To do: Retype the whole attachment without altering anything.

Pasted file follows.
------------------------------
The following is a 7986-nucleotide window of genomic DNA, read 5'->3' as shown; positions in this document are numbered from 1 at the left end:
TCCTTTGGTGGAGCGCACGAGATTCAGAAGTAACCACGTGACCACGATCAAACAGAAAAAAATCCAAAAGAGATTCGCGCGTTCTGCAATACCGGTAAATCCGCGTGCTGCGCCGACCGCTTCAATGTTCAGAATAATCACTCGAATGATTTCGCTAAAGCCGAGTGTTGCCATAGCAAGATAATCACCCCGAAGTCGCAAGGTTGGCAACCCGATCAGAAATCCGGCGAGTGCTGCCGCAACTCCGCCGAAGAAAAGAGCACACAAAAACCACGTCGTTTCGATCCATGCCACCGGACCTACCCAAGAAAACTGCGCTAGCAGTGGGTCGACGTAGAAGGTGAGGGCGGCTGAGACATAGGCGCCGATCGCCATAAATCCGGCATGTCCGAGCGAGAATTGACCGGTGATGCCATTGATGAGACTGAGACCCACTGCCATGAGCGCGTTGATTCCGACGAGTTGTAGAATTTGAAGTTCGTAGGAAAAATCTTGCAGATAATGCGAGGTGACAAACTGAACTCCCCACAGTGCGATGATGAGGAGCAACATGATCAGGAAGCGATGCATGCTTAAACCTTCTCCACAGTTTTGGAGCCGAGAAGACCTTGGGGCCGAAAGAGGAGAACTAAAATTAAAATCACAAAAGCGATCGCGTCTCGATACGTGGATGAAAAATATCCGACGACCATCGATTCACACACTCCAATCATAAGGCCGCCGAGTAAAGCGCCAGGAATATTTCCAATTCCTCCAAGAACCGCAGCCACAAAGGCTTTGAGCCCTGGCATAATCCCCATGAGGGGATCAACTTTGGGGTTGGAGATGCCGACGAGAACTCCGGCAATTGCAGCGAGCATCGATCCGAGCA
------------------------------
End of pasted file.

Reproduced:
The following is a 7986-nucleotide window of genomic DNA, read 5'->3' as shown; positions in this document are numbered from 1 at the left end:
TCCTTTGGTGGAGCGCACGAGATTCAGAAGTAACCACGTGACCACGATCAAACAGAAAAAAATCCAAAAGAGATTCGCGCGTTCTGCAATACCGGTAAATCCGCGTGCTGCGCCGACCGCTTCAATGTTCAGAATAATCACTCGAATGATTTCGCTAAAGCCGAGTGTTGCCATAGCAAGATAATCACCCCGAAGTCGCAAGGTTGGCAACCCGATCAGAAATCCGGCGAGTGCTGCCGCAACTCCGCCGAAGAAAAGAGCACACAAAAACCACGTCGTTTCGATCCATGCCACCGGACCTACCCAAGAAAACTGCGCTAGCAGTGGGTCGACGTAGAAGGTGAGGGCGGCTGAGACATAGGCGCCGATCGCCATAAATCCGGCATGTCCGAGCGAGAATTGACCGGTGATGCCATTGATGAGACTGAGACCCACTGCCATGAGCGCGTTGATTCCGACGAGTTGTAGAATTTGAAGTTCGTAGGAAAAATCTTGCAGATAATGCGAGGTGACAAACTGAACTCCCCACAGTGCGATGATGAGGAGCAACATGATCAGGAAGCGATGCATGCTTAAACCTTCTCCACAGTTTTGGAGCCGAGAAGACCTTGGGGCCGAAAGAGGAGAACTAAAATTAAAATCACAAAAGCGATCGCGTCTCGATACGTGGATGAAAAATATCCGACGACCATCGATTCACACACTCCAATCATAAGGCCGCCGAGTAAAGCGCCAGGAATATTTCCAATTCCTCCAAGAACCGCAGCCACAAAGGCTTTGAGCCCTGGCATAATCCCCATGAGGGGATCAACTTTGGGGTTGGAGATGCCGACGAGAACTCCGGCAATTGCAGCGAGCATCGATCCGAGCA